Inasmuch as the "clearly erroneous" standard, Fed.R.Civ.P. 52(a), applies to our assessment of the determinations below, 1 we present the facts and the reasonable inferences therefrom in the manner most
hospitable to the appellee, to the extent consistent with record support.
Ven-Fuel is a joint enterprise owned in fifty percent increments by a subsidiary of a publicly-held corporation with business interests spanning the globe and by the corporate alter ego of the Venezuelan government. Julio Iglesias was its chief executive officer. The district court found, and the record bears out, that Iglesias was an experienced and sophisticated businessman. Jack Cusler, a lawyer/engineer, served as Ven-Fuel's vice president until mid-1973. Thereafter, Gusler (who was at that point transferred to the payroll of the appellant's publicly-traded corporate grandparent) continued to have responsibility for providing legal advice to Ven-Fuel. Jose Arellano, also well versed in the elaborate intricacies of international oil dealings, joined Ven-Fuel in early 1973 as Gusler's subordinate, and succeeded to Gusler's day-to-day operational responsibilities upon the latter's departure. 2
Ven-Fuel had received an import license from the federal Department of the Interior (Interior) for the period April 1, 1973 through March 31, 1974. It desired to obtain a further fee-free license for the period May 1, 1974 through April 30, 1975. To be eligible for a fee-free license to import residual fuel oil during this time span, an applicant had to have a deepwater terminal under its control, or in lieu thereof, a throughput agreement with a deepwater terminal operator. Oil Import Regulation 1, Sec. 12 (Revision 5), 37 Fed.Reg. 4259, 4261 (March 1, 1972). Ven-Fuel had neither. Arellano, with full awareness of the underlying facts, nevertheless submitted the completed application in March of 1974. He certified, erroneously, that Ven-Fuel was eligible for the license. The application was rife with misstatements. 3 The license issued. Thereafter, during the currency of the improperly-obtained license, Ven-Fuel brought 927,142 barrels of residual fuel oil into the United States, much of it at Massachusetts ports. The parties stipulated that the "entered value" of the cargo, that is, the purchase price paid by the importer, converted to dollars, was $9,366,506 and that its domestic value, that is, the price for which the importer eventually sold the oil in the United States, was in excess of $11,950,892. If Ven-Fuel had imported the same goods pursuant to a fee-paid (rather than a fee-free) license, it would have incurred permit costs of $296,956.80.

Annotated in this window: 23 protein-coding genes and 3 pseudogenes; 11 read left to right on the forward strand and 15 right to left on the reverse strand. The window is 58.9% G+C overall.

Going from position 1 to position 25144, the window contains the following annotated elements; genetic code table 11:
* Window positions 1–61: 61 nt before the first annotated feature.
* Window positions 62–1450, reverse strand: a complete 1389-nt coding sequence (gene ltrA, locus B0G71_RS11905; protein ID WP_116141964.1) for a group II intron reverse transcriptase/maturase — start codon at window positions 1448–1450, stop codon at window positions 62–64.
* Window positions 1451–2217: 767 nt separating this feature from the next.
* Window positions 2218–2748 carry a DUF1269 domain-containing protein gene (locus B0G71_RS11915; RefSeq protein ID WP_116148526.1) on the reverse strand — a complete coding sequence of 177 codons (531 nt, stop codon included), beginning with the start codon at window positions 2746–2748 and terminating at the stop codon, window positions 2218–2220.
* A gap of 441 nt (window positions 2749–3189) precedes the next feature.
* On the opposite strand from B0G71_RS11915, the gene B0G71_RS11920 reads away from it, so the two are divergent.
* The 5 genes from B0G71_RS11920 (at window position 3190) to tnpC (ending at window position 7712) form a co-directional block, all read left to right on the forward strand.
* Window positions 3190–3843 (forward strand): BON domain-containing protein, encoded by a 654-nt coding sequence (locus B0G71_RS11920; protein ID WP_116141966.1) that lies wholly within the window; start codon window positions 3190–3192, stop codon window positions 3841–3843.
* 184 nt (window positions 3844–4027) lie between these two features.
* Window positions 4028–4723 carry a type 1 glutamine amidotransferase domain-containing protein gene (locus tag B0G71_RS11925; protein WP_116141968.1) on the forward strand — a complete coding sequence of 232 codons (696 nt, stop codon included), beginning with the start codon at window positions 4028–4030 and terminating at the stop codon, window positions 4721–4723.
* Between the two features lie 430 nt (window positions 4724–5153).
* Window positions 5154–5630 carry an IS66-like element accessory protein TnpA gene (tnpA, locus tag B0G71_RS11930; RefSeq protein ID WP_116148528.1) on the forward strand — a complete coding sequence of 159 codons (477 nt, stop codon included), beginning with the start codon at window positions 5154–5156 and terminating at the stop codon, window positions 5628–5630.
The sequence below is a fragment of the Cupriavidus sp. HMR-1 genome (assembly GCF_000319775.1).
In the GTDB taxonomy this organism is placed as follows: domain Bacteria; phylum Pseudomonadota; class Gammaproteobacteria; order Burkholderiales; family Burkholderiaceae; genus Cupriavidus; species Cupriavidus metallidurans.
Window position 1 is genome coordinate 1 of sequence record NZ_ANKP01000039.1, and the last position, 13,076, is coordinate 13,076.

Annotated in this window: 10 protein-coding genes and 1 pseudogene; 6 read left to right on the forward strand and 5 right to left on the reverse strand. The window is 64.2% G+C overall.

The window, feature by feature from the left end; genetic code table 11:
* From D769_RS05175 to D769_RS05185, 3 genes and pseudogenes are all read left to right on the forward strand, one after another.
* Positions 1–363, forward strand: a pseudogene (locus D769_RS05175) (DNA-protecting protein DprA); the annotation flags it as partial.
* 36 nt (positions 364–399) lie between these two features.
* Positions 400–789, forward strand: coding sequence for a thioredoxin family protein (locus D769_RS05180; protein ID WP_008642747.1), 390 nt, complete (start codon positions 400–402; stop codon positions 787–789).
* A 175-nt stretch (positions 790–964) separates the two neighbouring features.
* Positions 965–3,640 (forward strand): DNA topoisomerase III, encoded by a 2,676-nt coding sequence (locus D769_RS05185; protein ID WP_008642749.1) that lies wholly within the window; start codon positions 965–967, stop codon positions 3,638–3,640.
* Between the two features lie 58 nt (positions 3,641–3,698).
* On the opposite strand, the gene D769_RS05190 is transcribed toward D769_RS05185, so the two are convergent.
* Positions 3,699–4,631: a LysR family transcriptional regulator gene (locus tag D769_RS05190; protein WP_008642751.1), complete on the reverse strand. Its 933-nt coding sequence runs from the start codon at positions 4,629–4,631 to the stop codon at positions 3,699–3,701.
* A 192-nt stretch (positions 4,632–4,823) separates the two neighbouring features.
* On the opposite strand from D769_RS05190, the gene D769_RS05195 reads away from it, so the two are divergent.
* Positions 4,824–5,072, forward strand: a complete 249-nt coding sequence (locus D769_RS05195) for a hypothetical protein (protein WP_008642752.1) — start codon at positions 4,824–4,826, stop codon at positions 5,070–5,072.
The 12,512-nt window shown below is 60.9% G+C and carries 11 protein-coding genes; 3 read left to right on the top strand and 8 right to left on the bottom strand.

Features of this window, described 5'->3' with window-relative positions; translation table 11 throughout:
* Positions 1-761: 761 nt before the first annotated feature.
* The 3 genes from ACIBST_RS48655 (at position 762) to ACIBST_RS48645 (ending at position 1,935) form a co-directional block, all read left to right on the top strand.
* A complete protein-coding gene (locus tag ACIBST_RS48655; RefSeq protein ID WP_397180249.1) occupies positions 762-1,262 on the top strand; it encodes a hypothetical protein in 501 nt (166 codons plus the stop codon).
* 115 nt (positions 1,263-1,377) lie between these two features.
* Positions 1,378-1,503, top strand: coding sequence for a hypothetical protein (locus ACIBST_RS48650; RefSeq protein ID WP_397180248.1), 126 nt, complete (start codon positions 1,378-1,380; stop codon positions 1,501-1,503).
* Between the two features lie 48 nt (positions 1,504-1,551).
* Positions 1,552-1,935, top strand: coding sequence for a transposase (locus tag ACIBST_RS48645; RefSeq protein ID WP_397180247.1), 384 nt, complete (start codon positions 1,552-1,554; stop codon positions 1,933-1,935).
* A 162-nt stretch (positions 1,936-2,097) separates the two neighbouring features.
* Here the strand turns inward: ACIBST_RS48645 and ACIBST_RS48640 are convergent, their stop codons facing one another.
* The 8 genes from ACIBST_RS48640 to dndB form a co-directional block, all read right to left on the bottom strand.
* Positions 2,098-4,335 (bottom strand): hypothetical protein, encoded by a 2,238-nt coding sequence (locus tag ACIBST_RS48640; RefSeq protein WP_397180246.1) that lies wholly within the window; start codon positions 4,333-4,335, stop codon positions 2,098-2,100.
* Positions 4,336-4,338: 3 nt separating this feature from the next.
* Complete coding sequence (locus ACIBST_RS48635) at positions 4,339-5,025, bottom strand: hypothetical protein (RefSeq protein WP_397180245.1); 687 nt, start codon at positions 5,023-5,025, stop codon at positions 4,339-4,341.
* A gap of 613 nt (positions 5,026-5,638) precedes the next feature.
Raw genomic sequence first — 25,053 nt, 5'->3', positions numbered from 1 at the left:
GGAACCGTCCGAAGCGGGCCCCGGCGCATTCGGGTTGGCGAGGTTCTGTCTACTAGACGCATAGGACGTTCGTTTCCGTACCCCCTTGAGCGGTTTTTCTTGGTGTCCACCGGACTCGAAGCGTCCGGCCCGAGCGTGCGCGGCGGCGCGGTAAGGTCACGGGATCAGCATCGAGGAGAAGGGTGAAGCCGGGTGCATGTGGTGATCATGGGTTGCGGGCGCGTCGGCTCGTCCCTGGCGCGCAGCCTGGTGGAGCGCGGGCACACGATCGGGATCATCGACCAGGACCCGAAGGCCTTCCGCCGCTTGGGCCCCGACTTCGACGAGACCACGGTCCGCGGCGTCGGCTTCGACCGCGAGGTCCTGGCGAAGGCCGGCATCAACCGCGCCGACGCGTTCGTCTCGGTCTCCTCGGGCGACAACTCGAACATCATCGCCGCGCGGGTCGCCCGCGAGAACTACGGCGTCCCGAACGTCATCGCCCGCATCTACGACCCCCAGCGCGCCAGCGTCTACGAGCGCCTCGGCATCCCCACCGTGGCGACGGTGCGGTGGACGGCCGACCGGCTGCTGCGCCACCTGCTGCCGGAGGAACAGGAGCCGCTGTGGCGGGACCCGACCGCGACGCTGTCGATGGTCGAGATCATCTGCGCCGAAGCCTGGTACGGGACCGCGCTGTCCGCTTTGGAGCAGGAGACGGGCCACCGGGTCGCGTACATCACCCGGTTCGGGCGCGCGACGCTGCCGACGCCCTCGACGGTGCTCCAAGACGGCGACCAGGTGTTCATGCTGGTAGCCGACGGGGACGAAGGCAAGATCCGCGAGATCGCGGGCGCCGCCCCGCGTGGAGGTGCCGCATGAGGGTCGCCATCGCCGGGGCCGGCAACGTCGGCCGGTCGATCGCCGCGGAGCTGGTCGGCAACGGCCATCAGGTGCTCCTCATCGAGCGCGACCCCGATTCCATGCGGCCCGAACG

III. PROCEEDINGS BELOW.
The government did not discover the...